IL: She is third-generation hibakusha, so third-generation atomic-bomb survivor, born and raised in Hiroshima and based in Portland. I met Yuki in a Zoom room of Hanford stakeholders. There was a moment where, actually still ongoing … there’s a very complex dynamic between the Department of Energy and the National Parks, which co-manage the Hanford site and co-manage the larger Manhattan Project National Park site, which is Los Alamos, Oak Ridge, and Hanford. All the money and funding come from the Department of Energy, but the National Parks are supposed to be taking over the interpretive presentations that happen there. But because the Department of Energy funds everything, it’s a complex negotiation around what kind of storytelling is sanctioned in those spaces.

Anyway, at the time the National Parks were doing these listening sessions and trying to invite a range of different kinds of Hanford stakeholders to be in Zoom rooms together, just so they could listen and gather information about what stories people felt were important, or not being told, I met Yuki in one of these sessions where I think she was the only Japanese person there, the only person of color there. She introduced herself as an artist. And I just reached out to her afterwards because I had been trying to figure out how to bring in a Japanese perspective. Similar to Kathleen, initially I just reached out to chat with her, but then actually invited her to Richland.

A Still from RICHLAND

That was my intervention in the narrative: I brought her to the community because I had been tracking and knew that the National Parks had been planning to do, actually for the first time, a commemoration ceremony for the Nagasaki bombing. But as the event got closer, I started to understand that they hadn’t actually reached out to any Japanese community members. And I had been hoping that that ceremony would be the moment where Japanese people would come and there would be a way to connect with someone. So I asked her, “Do you want to come to this ceremony with me?” And then, from there we came up with the idea to do the installation with her sculpture that’s at the end of the film.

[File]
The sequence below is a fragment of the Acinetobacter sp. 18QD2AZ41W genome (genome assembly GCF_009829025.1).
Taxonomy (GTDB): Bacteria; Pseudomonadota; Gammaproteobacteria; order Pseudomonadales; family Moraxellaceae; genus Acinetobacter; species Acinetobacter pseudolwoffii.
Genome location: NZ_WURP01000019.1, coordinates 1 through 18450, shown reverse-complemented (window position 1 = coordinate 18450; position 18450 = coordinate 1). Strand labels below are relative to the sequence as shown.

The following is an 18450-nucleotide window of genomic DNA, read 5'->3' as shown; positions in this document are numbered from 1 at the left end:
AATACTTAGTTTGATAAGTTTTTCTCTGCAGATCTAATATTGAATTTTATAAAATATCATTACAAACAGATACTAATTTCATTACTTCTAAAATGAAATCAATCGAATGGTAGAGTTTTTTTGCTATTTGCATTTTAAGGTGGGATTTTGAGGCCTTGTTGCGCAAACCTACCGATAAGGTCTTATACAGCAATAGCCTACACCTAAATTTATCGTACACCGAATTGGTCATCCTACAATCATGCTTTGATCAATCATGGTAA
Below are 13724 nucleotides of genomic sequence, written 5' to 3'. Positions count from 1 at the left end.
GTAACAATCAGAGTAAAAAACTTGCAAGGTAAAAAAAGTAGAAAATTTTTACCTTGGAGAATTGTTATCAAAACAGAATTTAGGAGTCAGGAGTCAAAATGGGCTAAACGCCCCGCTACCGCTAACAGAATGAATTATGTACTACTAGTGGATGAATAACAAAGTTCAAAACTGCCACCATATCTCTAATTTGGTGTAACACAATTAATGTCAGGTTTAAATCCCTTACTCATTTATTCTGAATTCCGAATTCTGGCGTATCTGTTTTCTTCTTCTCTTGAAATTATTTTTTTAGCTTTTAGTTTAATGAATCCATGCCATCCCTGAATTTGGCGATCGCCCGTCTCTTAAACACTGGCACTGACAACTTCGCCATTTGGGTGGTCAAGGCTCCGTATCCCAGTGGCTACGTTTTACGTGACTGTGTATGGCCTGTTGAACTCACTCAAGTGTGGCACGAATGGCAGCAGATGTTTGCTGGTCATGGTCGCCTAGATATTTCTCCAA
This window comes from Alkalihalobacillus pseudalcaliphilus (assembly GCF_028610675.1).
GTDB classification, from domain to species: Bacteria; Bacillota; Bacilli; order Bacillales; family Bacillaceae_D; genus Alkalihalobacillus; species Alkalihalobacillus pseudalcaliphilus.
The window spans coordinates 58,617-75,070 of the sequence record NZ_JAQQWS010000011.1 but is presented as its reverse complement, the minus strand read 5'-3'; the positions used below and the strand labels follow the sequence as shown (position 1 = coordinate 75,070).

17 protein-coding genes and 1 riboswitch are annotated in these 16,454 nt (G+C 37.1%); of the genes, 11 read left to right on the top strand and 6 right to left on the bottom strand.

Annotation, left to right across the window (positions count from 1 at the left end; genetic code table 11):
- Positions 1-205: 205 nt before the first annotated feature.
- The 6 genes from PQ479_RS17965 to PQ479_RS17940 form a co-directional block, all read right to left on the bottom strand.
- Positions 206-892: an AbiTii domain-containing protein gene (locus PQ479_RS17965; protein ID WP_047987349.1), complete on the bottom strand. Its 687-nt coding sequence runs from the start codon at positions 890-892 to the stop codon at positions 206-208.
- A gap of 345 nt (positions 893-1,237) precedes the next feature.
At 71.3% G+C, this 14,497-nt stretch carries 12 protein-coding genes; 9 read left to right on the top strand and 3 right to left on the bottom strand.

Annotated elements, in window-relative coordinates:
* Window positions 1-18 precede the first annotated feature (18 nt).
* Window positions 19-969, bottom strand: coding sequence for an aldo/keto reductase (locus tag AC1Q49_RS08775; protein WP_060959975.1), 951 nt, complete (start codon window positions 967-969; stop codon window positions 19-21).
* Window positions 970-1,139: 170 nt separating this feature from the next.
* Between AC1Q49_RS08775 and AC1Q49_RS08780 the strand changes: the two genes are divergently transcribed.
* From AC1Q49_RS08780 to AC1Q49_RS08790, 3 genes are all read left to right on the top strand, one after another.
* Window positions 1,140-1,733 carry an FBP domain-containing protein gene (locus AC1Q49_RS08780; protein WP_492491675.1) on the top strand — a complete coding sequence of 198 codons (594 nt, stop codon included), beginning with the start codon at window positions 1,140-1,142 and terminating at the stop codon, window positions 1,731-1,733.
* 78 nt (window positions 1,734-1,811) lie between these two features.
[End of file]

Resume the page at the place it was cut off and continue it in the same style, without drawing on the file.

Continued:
HtN: Which I really liked. So yeah, you broke the prime directive not to interfere, but it was for the good of the story.

IL: There are a lot of interventions in the film, actually. But it felt important to me. I’d already been working in the community for quite a while, and I was aware that I was definitely intervening, but at that point it felt like I had built the relationships, and I felt like I knew what I was doing, and that it would be OK to bring her.

HtN: Speaking of intervention, you actually are very careful in your interviews not to intervene and you get people to talk in a really open way that I admire. What was your approach as you were getting people to be on camera, in order to have them feel free. There’s this one guy in the diner who goes off on this complete tangent. He obviously felt comfortable enough to do that.

IL: I don’t say very much when I interview people. I don’t tell people what I want to hear. Instead, I describe my approach to people when I invite them to participate in a project. And I think, especially in Richland, it was really important to people to hear that I make work that takes a long time, that I’m really committed to spending time in the community and learning about it, that I’m not a journalist who’s showing up and going home the next day, and that I’m not doing investigative journalism work, that I’m not making an anti-nuclear film. That was important to people to just have me explain that I’m really interested in lots of different perspectives, and that I don’t have an angle. So, I think even just describing a little bit how I work was helpful and made people feel more open.

HtN: Did you need an even more careful approach to members of the indigenous community who might be more wary of outsiders?